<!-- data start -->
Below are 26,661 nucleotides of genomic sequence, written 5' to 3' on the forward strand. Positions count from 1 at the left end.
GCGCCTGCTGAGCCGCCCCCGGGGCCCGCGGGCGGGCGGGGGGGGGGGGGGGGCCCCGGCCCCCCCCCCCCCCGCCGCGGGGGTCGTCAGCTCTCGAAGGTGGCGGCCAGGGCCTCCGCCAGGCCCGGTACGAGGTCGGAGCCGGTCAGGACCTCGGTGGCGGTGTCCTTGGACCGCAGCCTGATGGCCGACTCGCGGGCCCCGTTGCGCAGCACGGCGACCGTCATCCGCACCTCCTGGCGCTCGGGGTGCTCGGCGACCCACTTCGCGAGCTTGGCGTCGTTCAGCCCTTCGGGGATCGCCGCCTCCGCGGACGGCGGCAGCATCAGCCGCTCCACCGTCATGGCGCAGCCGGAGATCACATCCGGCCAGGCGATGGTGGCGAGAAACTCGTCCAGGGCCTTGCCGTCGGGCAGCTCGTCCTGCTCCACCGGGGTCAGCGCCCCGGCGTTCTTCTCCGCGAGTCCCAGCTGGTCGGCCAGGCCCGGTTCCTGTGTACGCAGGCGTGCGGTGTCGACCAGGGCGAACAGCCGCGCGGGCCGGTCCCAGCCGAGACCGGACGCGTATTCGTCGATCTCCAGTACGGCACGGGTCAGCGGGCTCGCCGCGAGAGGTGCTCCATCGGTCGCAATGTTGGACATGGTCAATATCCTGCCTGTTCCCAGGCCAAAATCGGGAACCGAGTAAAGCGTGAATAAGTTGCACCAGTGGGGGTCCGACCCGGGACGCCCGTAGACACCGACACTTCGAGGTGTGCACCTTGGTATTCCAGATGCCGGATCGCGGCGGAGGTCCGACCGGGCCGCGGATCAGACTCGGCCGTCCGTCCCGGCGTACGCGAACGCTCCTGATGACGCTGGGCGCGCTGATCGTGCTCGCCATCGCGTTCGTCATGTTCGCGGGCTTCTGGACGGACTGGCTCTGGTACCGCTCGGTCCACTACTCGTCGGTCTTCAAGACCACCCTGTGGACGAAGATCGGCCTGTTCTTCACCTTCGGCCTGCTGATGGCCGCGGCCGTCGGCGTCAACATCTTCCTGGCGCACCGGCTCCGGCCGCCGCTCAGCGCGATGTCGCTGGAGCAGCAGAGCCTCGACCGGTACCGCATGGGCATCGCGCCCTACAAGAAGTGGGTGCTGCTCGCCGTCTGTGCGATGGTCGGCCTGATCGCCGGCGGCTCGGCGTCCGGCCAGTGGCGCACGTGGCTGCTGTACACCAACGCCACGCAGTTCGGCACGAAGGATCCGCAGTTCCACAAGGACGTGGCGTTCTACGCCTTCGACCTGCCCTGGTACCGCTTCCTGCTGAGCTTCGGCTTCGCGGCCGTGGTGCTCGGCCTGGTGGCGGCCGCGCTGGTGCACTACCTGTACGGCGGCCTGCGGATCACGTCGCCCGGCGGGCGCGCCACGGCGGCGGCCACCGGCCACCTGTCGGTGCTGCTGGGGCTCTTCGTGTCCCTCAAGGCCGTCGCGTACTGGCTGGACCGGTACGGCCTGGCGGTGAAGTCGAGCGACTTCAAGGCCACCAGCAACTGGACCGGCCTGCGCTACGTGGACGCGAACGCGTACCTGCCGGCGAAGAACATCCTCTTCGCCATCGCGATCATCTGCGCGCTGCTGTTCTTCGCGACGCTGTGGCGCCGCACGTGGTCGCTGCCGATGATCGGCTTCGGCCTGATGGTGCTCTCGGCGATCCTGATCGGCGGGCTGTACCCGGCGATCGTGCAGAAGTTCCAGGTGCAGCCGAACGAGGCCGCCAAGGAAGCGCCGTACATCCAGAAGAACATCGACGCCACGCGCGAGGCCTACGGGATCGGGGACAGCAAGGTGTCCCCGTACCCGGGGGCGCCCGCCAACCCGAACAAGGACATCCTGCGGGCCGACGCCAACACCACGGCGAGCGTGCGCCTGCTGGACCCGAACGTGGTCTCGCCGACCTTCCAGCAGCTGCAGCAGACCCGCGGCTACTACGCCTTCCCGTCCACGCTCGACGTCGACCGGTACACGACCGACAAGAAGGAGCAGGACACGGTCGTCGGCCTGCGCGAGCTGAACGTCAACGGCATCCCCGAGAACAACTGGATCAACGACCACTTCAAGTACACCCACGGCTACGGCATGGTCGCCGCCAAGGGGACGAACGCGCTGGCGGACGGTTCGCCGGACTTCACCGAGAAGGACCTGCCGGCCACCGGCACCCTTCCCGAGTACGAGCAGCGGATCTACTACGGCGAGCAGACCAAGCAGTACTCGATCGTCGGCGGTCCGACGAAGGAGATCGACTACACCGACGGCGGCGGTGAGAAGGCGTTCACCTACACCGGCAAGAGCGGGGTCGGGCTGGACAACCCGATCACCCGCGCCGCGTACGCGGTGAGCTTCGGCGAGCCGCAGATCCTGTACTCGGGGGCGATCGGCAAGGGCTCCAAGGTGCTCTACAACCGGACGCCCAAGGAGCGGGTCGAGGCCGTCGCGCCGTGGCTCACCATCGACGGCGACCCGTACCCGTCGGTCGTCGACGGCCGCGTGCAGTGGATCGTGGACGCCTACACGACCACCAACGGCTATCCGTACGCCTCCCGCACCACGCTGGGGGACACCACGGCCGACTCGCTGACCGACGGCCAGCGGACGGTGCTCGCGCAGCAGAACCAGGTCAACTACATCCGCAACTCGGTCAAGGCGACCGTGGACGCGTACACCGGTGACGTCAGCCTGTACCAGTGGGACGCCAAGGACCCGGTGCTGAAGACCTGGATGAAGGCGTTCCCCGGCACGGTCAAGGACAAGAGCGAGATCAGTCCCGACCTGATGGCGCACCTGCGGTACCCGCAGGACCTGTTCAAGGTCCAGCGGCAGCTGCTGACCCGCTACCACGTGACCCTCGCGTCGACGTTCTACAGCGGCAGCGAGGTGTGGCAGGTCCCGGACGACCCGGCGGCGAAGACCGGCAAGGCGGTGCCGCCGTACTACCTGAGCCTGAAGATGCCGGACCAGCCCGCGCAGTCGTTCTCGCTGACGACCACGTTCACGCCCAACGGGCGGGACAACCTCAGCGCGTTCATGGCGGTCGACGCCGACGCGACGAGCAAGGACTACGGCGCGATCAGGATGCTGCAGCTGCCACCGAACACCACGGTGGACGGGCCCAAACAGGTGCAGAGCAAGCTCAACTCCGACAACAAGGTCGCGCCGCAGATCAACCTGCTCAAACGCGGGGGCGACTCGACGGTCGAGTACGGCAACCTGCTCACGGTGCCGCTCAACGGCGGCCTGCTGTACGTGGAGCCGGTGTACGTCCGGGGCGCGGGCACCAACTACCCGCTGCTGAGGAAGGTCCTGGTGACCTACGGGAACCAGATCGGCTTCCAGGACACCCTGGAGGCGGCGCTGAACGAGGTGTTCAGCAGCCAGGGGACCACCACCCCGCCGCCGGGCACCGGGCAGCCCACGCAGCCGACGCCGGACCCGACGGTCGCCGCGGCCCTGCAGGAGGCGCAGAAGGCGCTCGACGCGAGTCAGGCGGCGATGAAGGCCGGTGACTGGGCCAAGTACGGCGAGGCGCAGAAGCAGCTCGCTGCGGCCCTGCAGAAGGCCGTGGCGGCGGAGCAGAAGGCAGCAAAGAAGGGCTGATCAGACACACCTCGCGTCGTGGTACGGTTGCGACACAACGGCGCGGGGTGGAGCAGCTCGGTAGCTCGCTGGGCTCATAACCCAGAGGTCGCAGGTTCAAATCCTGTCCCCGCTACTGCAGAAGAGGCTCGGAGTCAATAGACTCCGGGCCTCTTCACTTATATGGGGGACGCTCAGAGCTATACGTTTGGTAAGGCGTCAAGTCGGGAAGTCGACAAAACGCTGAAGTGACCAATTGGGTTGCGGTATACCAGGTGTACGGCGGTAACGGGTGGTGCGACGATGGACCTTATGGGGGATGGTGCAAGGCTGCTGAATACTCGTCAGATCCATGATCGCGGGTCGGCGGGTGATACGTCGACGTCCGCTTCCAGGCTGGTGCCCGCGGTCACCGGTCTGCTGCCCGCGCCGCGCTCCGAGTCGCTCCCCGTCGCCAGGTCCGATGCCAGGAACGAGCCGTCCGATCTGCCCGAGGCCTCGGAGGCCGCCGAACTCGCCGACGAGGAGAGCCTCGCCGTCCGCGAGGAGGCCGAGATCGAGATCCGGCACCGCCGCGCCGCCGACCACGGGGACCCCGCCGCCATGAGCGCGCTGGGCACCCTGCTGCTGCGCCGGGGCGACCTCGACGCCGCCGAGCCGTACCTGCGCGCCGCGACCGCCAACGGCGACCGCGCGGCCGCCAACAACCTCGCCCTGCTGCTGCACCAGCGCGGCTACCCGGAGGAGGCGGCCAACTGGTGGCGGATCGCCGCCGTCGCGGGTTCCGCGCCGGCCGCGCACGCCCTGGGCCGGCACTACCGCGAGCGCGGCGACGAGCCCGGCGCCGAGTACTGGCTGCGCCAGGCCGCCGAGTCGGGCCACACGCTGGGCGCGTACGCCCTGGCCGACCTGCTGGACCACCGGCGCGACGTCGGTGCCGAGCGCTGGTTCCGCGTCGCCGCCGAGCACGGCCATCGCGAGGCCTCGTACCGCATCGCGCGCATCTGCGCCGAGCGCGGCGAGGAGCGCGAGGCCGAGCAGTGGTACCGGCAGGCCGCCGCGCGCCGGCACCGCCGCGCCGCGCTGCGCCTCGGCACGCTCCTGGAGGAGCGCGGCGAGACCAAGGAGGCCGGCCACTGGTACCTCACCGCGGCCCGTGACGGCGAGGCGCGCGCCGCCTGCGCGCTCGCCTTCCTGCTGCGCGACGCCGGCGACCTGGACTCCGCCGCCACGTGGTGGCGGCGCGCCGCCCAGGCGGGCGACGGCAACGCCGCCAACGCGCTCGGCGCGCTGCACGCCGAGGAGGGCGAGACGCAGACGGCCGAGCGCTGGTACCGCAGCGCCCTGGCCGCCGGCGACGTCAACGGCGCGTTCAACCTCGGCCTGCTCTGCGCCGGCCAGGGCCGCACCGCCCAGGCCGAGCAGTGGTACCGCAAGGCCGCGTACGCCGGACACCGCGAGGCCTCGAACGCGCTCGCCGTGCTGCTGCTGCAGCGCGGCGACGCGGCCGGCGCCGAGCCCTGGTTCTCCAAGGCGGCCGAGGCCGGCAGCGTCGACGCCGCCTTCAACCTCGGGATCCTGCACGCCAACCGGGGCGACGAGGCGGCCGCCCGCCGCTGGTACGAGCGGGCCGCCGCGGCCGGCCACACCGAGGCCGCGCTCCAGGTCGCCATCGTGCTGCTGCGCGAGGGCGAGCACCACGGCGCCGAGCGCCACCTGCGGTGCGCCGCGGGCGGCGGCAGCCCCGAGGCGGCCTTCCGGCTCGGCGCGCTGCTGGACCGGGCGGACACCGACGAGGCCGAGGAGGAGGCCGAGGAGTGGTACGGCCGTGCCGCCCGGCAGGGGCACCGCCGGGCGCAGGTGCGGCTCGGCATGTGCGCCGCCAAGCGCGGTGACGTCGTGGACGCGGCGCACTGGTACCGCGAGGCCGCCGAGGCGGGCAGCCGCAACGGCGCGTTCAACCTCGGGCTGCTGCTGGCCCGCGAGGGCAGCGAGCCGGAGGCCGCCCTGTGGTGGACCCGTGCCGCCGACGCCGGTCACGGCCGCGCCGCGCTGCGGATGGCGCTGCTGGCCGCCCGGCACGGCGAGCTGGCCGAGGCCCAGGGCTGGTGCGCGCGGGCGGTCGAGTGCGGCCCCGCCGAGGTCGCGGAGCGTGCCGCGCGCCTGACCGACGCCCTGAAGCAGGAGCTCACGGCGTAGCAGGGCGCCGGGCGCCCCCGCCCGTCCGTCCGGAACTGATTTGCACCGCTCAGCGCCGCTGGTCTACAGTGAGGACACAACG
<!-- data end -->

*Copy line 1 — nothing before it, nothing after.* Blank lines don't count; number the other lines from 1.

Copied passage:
Below are 26,661 nucleotides of genomic sequence, written 5' to 3' on the forward strand. Positions count from 1 at the left end.